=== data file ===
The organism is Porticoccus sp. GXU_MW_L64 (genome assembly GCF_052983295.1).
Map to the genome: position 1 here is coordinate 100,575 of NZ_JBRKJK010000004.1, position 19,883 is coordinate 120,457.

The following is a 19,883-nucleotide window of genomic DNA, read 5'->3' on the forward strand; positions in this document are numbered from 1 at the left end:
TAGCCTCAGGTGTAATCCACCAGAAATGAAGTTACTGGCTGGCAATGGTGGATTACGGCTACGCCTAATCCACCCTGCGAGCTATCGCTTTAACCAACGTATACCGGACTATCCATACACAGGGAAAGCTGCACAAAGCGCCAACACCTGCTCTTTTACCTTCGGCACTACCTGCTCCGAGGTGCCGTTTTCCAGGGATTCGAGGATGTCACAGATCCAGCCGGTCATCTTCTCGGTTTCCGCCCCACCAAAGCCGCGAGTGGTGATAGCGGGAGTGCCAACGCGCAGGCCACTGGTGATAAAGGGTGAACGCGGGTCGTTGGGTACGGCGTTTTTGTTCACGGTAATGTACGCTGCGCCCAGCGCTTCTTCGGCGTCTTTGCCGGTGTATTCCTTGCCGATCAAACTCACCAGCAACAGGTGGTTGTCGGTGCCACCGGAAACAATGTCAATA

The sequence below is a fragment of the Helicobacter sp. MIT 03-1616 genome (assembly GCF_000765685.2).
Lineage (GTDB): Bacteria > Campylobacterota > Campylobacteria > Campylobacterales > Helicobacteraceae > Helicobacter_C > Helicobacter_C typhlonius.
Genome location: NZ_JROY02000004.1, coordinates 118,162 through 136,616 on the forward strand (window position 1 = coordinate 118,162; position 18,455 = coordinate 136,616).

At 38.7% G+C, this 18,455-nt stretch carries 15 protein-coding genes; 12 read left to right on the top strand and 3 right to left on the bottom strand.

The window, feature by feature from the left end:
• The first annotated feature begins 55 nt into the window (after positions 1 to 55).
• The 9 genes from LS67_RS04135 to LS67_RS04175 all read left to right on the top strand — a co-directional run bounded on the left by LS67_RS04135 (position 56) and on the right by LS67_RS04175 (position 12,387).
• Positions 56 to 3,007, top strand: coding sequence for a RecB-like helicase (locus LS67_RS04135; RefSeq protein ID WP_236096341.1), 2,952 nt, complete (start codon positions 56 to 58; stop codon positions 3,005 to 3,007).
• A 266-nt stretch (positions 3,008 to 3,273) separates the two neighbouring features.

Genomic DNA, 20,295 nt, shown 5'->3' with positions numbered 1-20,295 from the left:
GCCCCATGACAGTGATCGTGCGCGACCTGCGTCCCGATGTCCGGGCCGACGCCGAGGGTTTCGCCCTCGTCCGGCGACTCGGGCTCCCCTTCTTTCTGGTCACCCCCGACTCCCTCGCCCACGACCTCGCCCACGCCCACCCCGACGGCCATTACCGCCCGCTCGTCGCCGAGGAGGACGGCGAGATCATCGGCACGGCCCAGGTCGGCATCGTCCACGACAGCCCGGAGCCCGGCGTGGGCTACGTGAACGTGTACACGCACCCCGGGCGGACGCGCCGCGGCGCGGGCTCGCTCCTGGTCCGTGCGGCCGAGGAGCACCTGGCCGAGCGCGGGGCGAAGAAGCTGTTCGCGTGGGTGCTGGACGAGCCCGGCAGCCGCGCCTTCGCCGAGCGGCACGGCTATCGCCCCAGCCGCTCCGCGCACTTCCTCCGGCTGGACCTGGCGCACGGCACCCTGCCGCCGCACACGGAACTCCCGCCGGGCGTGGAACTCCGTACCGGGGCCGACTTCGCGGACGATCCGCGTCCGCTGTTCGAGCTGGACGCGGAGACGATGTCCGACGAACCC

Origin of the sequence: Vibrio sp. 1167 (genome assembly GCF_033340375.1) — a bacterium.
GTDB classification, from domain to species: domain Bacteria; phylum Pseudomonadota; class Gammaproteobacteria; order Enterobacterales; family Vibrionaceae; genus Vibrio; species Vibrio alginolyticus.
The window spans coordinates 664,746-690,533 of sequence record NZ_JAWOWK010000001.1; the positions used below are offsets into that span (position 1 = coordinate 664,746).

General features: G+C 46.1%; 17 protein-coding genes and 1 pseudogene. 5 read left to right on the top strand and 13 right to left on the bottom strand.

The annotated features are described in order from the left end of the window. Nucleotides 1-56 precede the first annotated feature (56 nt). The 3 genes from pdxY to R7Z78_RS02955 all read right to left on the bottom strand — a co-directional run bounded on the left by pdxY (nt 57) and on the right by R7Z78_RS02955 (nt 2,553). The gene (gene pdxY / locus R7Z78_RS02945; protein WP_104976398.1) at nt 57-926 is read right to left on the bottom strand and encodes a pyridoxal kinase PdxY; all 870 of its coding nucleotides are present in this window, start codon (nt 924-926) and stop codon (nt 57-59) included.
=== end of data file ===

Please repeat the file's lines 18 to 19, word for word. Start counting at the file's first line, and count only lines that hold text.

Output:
The window spans coordinates 664,746-690,533 of sequence record NZ_JAWOWK010000001.1; the positions used below are offsets into that span (position 1 = coordinate 664,746).

General features: G+C 46.1%; 17 protein-coding genes and 1 pseudogene. 5 read left to right on the top strand and 13 right to left on the bottom strand.